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Pedestrians walk past a Tim Hortons in Toronto.Fred Lum/The Globe and Mail

For the second time in less than four months, Tim Hortons franchisees are seeking class-action status to sue their parent company and its top executives on behalf of all its Canadian restaurant owners, saying the company is interfering with their right to associate.

The franchisees formed the Great White North Franchisee Association last March to represent them in their grievances against parent Restaurant Brands International Inc. (RBI), saying it's squeezing them with rising costs.

"In particular, the Tim Hortons system has been faced with ever increasing labour costs, supplier costs and increasing general operating and administrative costs," says the lawsuit, filed in Ontario Superior Court on Friday.

Related: Tim Hortons' parent taking legal action against group of franchisees

Read more: Inside the brutal transformation of Tim Hortons

As expenses have climbed, RBI and its subsidiary TDL Group Corp. "have taken commercially unreasonable steps to pass on to franchisees its costs and to take other actions prejudicial to the interests of franchisees," it says.

Franchisees have been increasingly critical of RBI's aggressive cost-cutting efforts since the parent acquired Tim Hortons Inc. in late-2014 and merged it with its U.S. fast-food chain Burger King, saying the company moved quickly to push expenses on to its restaurant owners and, in some cases, modify products and operations to save money or boost profits.

In June, a Toronto-area franchisee filed a $500-million suit seeking class-action status against RBI and its top executives, claiming they misused money from the franchisees' ad fund.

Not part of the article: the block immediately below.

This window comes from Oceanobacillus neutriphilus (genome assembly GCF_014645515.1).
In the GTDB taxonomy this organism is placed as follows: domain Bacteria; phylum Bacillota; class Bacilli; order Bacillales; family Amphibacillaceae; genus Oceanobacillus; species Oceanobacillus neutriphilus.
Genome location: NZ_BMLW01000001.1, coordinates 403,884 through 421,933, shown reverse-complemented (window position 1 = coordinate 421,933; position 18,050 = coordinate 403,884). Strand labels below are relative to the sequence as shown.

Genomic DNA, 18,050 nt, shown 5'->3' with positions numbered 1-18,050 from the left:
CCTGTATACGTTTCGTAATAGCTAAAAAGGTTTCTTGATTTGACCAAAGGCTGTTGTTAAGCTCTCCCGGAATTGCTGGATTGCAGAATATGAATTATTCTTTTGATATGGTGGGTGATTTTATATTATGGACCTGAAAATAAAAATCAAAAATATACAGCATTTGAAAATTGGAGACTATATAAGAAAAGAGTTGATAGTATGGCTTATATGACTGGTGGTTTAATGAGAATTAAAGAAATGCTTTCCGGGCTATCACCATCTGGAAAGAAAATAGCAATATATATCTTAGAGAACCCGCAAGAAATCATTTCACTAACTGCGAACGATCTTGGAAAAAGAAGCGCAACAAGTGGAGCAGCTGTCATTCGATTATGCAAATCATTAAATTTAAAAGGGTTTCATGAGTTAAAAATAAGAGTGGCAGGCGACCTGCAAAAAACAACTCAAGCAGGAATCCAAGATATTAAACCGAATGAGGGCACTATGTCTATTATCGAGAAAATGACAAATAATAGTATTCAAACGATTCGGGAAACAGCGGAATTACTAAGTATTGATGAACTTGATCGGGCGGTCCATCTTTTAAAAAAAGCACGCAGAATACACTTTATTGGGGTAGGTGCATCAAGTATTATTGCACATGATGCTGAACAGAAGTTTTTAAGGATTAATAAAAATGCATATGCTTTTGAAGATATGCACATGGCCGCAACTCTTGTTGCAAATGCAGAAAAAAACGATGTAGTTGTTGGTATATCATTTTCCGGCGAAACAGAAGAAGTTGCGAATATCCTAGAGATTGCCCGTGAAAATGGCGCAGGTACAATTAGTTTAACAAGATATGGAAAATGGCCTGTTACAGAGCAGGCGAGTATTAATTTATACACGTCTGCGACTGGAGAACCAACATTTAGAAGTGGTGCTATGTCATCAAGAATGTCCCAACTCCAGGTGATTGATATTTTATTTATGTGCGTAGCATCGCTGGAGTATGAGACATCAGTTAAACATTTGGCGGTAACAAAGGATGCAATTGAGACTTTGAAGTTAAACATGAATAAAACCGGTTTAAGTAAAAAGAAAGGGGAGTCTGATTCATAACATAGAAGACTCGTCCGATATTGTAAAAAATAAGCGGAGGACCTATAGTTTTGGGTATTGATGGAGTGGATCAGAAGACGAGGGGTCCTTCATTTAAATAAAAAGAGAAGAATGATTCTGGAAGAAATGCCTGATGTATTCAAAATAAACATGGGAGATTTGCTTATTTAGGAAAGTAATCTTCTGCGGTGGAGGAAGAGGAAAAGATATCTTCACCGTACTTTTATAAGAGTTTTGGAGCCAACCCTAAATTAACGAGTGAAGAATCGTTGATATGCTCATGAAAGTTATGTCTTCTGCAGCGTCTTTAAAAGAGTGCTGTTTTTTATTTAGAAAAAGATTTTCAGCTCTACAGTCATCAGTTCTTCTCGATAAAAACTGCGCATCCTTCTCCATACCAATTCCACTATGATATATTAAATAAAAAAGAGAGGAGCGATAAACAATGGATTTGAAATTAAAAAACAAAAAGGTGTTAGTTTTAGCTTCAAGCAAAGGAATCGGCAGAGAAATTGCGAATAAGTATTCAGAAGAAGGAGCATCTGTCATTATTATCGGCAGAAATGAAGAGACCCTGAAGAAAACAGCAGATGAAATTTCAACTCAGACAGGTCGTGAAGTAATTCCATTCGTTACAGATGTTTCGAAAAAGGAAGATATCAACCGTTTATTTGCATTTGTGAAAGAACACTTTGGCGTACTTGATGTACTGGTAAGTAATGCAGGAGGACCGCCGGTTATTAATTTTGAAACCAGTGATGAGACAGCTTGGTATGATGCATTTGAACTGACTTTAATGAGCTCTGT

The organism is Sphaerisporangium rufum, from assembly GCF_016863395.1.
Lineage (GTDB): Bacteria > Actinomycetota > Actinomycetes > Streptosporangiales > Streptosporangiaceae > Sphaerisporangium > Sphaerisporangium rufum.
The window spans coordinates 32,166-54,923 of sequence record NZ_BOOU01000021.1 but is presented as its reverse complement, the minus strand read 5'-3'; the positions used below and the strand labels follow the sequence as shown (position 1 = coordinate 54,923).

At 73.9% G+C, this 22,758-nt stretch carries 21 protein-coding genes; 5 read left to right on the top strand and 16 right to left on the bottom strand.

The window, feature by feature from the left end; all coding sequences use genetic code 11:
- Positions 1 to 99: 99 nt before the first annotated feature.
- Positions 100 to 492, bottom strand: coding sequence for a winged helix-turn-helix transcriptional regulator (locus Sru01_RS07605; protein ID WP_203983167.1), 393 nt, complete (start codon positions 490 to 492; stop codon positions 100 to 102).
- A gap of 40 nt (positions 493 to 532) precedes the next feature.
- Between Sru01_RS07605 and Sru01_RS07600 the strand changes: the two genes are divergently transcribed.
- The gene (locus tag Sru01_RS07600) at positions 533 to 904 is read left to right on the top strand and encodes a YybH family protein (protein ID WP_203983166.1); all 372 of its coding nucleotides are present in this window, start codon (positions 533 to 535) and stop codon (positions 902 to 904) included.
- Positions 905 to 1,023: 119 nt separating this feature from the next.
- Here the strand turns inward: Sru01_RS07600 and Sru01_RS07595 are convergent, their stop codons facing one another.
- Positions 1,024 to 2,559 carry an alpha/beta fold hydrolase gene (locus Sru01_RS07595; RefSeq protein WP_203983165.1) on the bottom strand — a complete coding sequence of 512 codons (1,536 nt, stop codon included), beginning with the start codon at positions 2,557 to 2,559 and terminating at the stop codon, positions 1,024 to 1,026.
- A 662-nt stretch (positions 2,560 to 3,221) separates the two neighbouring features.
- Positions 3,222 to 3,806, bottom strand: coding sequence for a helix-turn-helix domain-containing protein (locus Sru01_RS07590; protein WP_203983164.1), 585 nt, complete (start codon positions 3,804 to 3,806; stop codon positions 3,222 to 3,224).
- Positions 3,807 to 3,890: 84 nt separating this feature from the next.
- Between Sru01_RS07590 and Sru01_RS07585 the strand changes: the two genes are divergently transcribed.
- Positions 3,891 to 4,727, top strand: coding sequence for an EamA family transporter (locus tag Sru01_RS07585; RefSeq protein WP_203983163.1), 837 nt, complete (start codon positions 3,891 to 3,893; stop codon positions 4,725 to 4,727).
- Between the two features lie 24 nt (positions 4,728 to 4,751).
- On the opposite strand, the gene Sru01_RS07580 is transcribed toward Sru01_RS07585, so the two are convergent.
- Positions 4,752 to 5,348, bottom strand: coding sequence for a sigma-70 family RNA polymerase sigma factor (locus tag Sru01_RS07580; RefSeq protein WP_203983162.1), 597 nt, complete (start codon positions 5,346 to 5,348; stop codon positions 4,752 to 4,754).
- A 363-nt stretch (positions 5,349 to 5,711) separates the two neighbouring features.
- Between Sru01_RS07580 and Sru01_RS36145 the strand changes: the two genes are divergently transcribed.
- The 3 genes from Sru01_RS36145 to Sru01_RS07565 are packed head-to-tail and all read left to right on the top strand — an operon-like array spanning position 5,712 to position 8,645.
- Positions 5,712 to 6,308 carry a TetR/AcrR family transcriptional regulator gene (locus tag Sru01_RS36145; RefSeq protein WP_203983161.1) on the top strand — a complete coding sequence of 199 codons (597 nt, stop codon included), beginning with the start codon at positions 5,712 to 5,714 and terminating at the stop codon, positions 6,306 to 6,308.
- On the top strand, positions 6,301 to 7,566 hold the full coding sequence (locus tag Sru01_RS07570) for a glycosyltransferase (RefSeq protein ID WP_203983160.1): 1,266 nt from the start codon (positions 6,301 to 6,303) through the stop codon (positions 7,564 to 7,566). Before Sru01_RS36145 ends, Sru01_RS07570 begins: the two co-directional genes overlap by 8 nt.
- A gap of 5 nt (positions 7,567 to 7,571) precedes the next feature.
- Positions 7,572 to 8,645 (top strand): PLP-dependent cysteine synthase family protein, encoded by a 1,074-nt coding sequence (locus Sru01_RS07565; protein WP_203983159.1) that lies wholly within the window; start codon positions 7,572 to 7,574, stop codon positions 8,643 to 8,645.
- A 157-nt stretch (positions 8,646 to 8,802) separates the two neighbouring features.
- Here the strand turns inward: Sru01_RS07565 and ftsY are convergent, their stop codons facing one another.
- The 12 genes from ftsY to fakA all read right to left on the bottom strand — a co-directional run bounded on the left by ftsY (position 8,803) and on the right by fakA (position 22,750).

On Friday, association president David Hughes of Lethbridge, Ont., who owns five Tim Hortons restaurants, and Mark Walker of Mississauga, who owns a few cafes, filed the latest lawsuit, seeking more than $1-billion. As board members of the association, they were among the nine directors who were issued default notices by RBI last month. The notices, based on alleged breaches of the franchisee contract and confidentiality requirements, could eventually result in the company pushing out the franchisees, franchise experts have said.

In an e-mailed statement, RBI confirmed it "recently issued default notices to a small group of restaurant owners who we believe are deliberately releasing confidential information to the media, which harms the businesses of the thousands of hard-working restaurant owners … This latest tactic of filing another unfounded lawsuit and sharing it with the media is yet another example of their disregard for the brand and our restaurant owners."

RBI said it does not interfere with its franchisees' right to associate. "Our focus remains on continuing to work together with our restaurant owners."

The latest battle follows a Globe and Mail article last month about efforts by the franchisee association to get RBI to approve higher prices to help cover the cost of minimum-wage increases in Ontario and Alberta and possibly other provinces. The Globe story referred to corporate information it obtained that pointed to operating margins at 442 Tim Hortons restaurants in Central Canada having declined 1.48 percentage points to 12.48 per cent in 2017 from a year ago. "This is something we're not happy about and working to rectify for you but there is no easy, silver-bullet solution," the Sept. 7 internal e-mail said. The association board members deny they improperly disclosed confidential information, the lawsuit says.

It says RBI has set aside a $2-billion "war chest" to buy out franchisees who have joined the association – and has already started the process. Mr. Hughes said in an interview he knows of a few franchisees who have already taken the buyouts, and others who have been approached by RBI.

Among RBI executives named in the lawsuit are Daniel Schwartz, chief executive officer, and president Sami Siddiqui.

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